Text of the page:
“They’ve said, ‘Oh, you guys should come and play in the clubhouse. But I’m like, ‘I don’t think that’s a good idea, because Shaun is a Brighton season ticketholder and lifer, and my club’s basically comprised of Crystal Palace fans … Palace fans and Brighton fans, it’s not good – it gets kind of ugly!”

As for Hannes, he has a full-time job back in Germany, hence Beth’s insistence that ‘we’re very lucky to be able to use Tony {Bryant} from The Pop Guns,’ as was the case in Preston.

“It’s like a No.60 bus – you either have no drummers and you’re completely in the shit, or you have too many great drummers, and Tony fits in amazingly – he’s such a great drummer.”

Incidentally, Tony Bryant is also credited for recording and mixing the new mini-LP, at Sunny Studio in Hove. Is Shaun trying to avoid the drums these days?

“Well, he’s our main songwriter and plays guitar, and it’s kind of about the guitar sound for Jetstream Pony.”

Fair enough. He did a mighty apprenticeship behind the kit, after all.

“He still plays on some of the recordings and the demos though. He’s still got the drums set up in his room.”

As for your UK record label, Spinout Nuggets, that’s ostensibly Lee Grimshaw, isn’t it?

“It is. He does everything, is such a great supporter and he’s been so helpful. You know, he’s gotten us gigs and done amazing promotion. He’s like an A&R person, a marketing person, the owner … he does everything!”

He must do a hell of a lot of driving from his North Cornish base too.

“Yeah, he’s been our tour manager, our driver, a jack of all trades. His main hat is a headcoat, but he’s got lots of other hats he wears as well.”

I was confused by that, but gather that’s another name for the deerstalker, Kentish outfit Thee Headcoats apparently part of the reason for that alternative name. Someone will let me know, I reckon.

When we spoke, there was just one more live show for the band this year, at the Hope and Ruin in Brighton, supporting Big Boss Man on Friday, December 17th at the Spinout Nuggets/Suit Yourself Christmas party. But in light of this week’s Dexys Midnight Runners tribute Plan B from our clown car Government (that’s me taking issue with the Conservative Cheese and Wine Christmas Party rather than the somewhat inevitable restrictions, I should add), that’s now been put back a year to Saturday, December 17th 2022. Anyway, we spoke a little about the main act.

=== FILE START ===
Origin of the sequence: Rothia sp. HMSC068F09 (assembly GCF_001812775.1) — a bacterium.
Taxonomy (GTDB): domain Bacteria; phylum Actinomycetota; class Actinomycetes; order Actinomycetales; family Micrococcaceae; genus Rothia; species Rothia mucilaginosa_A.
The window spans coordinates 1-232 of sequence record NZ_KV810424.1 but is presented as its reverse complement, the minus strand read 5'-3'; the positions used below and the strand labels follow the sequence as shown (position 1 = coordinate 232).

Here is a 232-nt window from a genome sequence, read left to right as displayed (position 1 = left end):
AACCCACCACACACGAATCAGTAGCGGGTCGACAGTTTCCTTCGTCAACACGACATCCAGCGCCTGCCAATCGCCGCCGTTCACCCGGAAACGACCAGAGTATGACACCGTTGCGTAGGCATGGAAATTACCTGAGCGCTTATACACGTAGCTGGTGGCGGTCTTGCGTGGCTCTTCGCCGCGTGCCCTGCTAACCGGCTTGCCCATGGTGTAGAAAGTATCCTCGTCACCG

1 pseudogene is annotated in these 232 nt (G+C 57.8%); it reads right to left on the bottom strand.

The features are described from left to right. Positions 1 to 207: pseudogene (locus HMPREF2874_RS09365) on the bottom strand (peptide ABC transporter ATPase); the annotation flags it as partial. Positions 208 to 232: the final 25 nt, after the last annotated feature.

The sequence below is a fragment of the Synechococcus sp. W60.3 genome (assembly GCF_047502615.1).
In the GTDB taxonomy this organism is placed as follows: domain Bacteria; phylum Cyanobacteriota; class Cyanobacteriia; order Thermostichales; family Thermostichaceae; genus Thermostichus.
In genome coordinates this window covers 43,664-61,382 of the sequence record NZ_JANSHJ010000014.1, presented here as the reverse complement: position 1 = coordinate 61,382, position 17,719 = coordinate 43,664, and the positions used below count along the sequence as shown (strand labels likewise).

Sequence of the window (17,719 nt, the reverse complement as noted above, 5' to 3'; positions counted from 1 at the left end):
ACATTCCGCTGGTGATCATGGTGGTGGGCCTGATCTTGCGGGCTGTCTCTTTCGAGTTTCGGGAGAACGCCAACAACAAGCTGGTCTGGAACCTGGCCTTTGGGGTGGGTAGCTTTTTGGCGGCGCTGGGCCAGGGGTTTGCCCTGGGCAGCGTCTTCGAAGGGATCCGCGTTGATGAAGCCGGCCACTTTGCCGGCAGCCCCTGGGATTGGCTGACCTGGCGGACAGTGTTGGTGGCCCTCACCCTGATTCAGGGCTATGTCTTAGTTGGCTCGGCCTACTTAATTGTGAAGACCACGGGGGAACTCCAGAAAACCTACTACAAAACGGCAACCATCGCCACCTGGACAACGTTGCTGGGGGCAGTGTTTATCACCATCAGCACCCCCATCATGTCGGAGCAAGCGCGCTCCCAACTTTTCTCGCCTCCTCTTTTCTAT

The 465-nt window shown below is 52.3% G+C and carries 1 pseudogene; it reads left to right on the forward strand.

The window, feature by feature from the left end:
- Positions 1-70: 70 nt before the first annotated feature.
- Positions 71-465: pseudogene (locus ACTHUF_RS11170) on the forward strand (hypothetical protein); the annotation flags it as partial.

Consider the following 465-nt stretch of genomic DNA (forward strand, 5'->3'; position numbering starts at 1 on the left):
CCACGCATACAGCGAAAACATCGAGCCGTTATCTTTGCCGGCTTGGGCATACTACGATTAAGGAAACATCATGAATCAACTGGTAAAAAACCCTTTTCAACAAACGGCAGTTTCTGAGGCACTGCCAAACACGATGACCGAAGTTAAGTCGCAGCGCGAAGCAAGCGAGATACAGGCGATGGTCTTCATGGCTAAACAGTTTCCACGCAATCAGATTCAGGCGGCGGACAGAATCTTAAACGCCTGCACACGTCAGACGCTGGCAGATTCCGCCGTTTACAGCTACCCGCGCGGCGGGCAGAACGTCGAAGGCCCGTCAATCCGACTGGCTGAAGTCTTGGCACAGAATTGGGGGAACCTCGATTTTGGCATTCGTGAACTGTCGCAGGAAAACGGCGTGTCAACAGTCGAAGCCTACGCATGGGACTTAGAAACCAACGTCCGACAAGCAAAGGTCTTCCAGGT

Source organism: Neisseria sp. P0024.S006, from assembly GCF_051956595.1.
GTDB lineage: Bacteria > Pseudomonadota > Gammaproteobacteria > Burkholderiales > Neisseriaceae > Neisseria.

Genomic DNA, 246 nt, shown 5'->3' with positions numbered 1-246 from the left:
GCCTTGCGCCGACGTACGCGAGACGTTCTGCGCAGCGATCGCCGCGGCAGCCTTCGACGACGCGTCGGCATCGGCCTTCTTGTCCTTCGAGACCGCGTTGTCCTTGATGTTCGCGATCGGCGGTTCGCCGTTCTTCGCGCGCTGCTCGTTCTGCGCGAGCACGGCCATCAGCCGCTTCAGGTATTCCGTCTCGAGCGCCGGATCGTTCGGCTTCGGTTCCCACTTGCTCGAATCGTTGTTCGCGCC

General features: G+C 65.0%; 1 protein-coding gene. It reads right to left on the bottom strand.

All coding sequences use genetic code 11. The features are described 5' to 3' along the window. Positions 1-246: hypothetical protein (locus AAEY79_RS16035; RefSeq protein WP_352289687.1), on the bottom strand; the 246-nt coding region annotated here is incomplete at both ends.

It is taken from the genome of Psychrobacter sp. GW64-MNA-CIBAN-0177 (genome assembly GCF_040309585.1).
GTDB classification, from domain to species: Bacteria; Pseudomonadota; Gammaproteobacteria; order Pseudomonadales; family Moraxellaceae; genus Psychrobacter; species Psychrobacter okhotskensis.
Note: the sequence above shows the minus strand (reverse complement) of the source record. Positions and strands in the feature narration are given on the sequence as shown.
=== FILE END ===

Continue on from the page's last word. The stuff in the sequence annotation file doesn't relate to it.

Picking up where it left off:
“Have you heard Big Boss Man before? You need to check them out. They’re so … they’re more on the Mod side of things, so Shaun’s kind of scared. Normally, when we play with The Pop Guns, you know what you’re gonna get, and that crowd’s a dead cert. And when we opened for The Primitives, I didn’t have to worry, ‘Are they going to hate us?’, because it’s kind of like playing to the converted. But we’re going out of our depths a little with Big Boss Man.

“That caters for my more Mod, more psychy, groovy Hammond side. I’ve seen them a few times, at Brighton weekenders and stuff the Mods go to and wear their 50-something-year-old bodies out at! They’re just amazing, proper musicians just absolutely giving it their all. They’re so much fun. If anybody goes to see them, and doesn’t end up loving them, there’s something wrong.”

Are there plenty more dates in the diary? Is there a mini-tour lined up to go with the mini-LP?

“No, we still have to catch up with everything that’s been rescheduled because of Covid. We’re in Portugal in March, then if all goes to plan we’re in Lewes on March 12 with The Monochrome Set, who we’ve played with a couple of times before. Hannes is coming over for that, and later in March we’re in Madrid. Then in April, we’re doing a couple of gigs – one in Bristol and one in London at The Lexington.”

I’ve only made it there once, to see The Everlasting Yeah – four-fifths of That Petrol Emotion in early 2016. A good venue as I recall.